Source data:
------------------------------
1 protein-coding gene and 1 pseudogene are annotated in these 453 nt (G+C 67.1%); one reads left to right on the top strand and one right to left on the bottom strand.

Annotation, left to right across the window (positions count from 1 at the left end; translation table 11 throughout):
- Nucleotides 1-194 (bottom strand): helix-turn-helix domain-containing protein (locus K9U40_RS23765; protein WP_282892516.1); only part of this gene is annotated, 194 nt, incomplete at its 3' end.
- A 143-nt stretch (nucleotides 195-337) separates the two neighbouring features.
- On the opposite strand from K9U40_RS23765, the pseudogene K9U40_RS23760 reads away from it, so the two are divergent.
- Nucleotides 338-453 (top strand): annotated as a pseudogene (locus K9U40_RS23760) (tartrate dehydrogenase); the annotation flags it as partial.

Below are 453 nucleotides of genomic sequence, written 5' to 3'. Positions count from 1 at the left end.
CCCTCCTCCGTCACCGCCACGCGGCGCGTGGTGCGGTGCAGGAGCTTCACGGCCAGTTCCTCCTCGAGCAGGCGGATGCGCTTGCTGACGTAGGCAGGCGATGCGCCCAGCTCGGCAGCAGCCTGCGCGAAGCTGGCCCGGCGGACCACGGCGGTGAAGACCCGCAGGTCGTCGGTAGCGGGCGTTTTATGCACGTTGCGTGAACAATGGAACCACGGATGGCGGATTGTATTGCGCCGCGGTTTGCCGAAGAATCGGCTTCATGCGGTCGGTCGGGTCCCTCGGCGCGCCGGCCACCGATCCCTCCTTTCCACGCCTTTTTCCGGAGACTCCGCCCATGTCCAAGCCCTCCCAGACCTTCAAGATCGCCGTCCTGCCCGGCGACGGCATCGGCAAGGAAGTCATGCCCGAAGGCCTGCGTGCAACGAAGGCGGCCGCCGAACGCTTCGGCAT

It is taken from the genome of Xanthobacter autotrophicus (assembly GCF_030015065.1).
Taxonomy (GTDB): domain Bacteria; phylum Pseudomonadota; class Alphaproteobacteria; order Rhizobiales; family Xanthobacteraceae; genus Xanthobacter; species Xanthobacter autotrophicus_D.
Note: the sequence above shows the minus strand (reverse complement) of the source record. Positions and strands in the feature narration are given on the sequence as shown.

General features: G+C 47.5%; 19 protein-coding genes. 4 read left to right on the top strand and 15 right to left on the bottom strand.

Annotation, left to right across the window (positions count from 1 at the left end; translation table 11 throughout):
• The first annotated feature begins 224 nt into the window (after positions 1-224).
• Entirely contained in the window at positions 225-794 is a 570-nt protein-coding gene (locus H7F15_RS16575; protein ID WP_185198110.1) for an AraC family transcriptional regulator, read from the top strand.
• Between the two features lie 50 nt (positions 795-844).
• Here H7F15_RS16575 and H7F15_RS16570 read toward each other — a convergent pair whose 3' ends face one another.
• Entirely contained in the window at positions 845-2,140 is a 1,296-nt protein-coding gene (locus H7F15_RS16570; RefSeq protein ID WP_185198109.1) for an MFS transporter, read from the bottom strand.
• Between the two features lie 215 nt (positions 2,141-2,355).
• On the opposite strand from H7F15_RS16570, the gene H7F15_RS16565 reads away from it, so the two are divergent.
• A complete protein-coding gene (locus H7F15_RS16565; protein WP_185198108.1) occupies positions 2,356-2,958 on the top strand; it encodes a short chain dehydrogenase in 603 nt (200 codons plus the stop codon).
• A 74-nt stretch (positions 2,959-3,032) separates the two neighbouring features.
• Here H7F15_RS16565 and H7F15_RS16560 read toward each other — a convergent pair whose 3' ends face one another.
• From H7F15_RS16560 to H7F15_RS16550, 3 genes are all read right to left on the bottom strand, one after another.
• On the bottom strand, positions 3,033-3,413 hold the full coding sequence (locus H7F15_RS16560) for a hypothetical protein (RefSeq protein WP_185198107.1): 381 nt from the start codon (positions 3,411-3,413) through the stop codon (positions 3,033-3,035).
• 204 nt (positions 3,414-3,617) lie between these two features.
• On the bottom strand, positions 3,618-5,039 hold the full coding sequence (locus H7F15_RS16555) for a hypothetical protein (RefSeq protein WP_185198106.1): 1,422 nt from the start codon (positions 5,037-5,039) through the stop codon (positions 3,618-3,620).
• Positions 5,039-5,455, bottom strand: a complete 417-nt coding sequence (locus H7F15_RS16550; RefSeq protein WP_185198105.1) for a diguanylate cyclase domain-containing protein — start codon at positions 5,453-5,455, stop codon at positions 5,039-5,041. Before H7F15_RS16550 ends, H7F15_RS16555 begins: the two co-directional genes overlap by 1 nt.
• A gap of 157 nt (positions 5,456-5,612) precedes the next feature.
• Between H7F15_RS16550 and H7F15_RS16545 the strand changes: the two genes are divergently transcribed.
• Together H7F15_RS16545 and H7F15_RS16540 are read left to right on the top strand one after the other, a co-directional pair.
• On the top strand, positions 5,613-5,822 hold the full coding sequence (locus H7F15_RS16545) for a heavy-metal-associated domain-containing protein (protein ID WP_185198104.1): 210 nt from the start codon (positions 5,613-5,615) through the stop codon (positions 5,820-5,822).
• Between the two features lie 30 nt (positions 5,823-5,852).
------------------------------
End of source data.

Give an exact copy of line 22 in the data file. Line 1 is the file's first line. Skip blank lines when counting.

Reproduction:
• A 74-nt stretch (positions 2,959-3,032) separates the two neighbouring features.